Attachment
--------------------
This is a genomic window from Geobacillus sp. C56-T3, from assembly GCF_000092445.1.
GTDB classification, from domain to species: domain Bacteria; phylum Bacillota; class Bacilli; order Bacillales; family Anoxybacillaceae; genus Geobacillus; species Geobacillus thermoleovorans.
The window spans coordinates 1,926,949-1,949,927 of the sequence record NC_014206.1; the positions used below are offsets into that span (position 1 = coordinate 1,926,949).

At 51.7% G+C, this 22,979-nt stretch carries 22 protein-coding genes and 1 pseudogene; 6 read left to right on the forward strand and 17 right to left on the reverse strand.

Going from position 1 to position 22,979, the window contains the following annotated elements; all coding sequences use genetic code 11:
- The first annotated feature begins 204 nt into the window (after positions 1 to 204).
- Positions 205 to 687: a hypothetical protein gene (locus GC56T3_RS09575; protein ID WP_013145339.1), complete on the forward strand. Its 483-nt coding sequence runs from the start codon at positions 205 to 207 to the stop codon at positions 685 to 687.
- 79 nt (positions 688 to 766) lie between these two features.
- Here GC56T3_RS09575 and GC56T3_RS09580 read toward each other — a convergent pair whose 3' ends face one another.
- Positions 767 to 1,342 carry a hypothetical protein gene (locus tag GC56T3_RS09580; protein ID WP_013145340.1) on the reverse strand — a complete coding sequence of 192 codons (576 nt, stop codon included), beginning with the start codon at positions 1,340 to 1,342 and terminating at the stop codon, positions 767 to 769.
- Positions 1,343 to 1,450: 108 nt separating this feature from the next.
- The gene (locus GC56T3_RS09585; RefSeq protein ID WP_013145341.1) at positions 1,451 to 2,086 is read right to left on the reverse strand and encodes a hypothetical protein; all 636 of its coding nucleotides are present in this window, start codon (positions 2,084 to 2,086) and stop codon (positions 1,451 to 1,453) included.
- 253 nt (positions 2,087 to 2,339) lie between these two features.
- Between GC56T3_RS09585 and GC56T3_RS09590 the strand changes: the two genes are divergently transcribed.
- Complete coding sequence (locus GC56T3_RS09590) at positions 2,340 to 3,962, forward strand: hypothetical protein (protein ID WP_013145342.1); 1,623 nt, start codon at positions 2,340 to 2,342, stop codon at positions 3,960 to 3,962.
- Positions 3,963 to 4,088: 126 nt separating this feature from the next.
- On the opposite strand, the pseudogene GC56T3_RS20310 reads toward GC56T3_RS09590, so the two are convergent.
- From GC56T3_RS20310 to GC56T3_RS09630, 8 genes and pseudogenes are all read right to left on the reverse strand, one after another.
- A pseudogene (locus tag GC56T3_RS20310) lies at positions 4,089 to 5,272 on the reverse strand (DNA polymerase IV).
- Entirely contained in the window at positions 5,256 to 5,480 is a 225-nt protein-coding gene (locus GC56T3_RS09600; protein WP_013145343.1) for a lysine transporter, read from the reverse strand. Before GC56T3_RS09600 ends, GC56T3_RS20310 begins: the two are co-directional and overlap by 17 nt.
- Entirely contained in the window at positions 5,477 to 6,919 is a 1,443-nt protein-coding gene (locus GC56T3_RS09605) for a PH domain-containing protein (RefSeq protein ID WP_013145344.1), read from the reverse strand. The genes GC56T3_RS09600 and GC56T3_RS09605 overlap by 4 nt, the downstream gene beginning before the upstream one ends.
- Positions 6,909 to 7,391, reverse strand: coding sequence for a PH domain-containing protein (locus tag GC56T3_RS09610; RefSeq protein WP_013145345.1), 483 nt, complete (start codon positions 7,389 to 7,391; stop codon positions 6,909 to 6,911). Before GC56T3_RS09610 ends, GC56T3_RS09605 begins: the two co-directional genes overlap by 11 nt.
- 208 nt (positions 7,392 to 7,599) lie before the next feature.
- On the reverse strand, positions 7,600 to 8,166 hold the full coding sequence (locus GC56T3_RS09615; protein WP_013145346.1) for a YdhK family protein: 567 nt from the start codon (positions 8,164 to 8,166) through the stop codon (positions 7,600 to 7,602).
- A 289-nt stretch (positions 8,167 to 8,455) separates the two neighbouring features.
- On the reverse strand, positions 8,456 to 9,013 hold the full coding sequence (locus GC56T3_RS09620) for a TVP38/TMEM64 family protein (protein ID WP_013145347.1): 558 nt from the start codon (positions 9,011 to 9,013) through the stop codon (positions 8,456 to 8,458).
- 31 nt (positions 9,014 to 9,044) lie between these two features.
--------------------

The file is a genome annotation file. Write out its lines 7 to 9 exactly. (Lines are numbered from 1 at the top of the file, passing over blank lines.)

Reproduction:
- Positions 205 to 687: a hypothetical protein gene (locus GC56T3_RS09575; protein ID WP_013145339.1), complete on the forward strand. Its 483-nt coding sequence runs from the start codon at positions 205 to 207 to the stop codon at positions 685 to 687.
- 79 nt (positions 688 to 766) lie between these two features.
- Here GC56T3_RS09575 and GC56T3_RS09580 read toward each other — a convergent pair whose 3' ends face one another.